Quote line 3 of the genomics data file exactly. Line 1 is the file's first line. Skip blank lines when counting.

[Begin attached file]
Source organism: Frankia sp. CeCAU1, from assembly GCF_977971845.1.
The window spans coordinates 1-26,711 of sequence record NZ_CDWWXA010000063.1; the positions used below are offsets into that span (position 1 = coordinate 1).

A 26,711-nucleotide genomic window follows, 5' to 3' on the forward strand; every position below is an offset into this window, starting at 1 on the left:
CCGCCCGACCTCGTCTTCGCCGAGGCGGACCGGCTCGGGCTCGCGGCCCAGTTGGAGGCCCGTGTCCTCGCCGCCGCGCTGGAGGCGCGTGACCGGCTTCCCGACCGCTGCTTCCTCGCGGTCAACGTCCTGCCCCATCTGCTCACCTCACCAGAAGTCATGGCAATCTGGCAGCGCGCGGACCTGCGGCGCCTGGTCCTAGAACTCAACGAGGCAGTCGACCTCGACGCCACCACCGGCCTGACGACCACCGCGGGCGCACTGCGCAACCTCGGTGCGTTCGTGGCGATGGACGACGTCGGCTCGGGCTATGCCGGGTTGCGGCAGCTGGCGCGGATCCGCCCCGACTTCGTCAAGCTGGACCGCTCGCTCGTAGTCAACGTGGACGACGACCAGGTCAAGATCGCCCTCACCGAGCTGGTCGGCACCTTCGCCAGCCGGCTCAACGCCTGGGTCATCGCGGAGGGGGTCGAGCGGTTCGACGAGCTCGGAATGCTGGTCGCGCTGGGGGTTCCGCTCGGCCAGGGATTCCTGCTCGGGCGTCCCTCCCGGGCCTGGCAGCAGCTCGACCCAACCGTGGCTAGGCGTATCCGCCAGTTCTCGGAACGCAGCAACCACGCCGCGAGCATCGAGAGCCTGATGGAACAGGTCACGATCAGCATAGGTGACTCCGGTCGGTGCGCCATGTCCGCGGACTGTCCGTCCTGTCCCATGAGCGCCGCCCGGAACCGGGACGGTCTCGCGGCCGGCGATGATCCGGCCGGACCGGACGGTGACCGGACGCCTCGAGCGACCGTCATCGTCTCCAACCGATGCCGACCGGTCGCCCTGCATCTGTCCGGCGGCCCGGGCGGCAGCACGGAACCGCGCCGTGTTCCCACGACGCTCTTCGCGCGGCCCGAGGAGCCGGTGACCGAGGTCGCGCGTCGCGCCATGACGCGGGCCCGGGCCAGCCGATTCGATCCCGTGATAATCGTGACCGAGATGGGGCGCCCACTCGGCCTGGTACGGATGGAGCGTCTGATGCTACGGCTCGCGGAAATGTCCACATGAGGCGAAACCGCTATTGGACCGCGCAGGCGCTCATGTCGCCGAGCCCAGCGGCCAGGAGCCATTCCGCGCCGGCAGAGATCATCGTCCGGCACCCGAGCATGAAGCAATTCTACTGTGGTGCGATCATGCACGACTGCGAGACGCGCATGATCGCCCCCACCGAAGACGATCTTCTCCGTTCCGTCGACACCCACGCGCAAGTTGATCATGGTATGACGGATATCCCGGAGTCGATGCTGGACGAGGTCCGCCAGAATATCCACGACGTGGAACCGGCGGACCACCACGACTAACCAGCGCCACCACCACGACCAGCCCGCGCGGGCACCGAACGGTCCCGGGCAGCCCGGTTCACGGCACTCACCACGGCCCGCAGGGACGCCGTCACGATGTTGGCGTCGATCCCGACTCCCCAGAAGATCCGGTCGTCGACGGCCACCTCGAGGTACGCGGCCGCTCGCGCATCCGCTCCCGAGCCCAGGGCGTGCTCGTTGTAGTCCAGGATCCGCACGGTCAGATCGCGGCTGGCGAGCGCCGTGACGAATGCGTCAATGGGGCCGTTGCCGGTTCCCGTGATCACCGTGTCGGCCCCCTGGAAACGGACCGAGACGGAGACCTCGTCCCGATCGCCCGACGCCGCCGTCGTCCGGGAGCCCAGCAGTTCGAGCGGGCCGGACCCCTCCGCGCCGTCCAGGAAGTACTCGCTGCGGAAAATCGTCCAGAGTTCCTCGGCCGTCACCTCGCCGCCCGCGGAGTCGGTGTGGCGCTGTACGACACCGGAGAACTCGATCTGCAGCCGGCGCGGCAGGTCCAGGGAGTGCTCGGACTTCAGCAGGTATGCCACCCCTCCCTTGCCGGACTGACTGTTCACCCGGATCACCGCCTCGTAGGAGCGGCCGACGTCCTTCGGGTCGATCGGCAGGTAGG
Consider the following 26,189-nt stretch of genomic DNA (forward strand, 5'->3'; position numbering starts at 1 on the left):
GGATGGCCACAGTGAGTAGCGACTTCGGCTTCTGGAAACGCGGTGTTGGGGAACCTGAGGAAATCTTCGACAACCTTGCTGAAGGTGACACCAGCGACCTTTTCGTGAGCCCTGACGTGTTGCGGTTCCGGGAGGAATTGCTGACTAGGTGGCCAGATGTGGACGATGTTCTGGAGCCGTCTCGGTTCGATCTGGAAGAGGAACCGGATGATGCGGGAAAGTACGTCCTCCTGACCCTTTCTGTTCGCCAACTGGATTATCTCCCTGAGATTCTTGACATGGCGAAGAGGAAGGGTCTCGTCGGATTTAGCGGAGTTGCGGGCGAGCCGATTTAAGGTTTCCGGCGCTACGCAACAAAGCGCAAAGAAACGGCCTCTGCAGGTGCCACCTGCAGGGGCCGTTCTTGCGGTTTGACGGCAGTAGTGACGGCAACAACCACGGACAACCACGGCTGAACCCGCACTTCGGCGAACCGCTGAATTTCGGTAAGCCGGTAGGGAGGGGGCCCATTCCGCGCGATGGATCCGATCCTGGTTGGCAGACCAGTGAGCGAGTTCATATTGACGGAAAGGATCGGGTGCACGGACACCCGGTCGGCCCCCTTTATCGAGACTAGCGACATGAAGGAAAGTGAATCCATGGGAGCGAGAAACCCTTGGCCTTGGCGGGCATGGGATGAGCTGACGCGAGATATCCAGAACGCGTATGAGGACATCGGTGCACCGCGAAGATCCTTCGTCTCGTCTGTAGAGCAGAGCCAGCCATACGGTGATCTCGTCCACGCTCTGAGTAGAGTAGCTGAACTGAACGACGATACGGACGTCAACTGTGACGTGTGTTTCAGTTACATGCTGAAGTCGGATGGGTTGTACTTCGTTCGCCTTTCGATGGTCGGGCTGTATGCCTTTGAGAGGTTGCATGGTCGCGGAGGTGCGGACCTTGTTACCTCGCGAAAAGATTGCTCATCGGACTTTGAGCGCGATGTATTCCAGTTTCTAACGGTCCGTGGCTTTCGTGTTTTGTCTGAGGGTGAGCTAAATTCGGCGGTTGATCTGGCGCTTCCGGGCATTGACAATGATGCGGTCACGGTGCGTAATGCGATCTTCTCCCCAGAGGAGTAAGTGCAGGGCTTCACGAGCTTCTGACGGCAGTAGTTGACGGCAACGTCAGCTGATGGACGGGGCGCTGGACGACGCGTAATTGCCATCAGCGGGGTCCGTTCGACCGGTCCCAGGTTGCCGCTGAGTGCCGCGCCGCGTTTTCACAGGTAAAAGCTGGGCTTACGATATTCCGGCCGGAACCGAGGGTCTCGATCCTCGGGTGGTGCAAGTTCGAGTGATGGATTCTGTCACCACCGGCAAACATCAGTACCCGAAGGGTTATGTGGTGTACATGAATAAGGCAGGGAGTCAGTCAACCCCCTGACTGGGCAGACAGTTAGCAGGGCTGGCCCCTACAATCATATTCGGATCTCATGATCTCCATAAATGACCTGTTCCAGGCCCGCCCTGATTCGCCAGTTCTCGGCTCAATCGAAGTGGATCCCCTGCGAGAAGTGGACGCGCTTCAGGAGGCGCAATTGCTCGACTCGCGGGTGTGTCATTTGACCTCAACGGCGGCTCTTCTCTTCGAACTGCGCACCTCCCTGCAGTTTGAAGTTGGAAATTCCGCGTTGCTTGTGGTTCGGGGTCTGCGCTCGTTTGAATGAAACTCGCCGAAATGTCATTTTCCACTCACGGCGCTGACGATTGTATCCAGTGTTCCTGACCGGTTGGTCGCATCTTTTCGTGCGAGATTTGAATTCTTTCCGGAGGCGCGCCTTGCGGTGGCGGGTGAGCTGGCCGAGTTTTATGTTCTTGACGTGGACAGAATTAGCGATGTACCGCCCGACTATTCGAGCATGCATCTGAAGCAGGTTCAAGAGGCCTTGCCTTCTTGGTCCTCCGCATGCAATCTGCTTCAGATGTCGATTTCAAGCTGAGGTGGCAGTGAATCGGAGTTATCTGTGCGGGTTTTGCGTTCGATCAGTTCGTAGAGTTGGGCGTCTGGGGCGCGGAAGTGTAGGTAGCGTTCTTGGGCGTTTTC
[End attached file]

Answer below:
A 26,711-nucleotide genomic window follows, 5' to 3' on the forward strand; every position below is an offset into this window, starting at 1 on the left: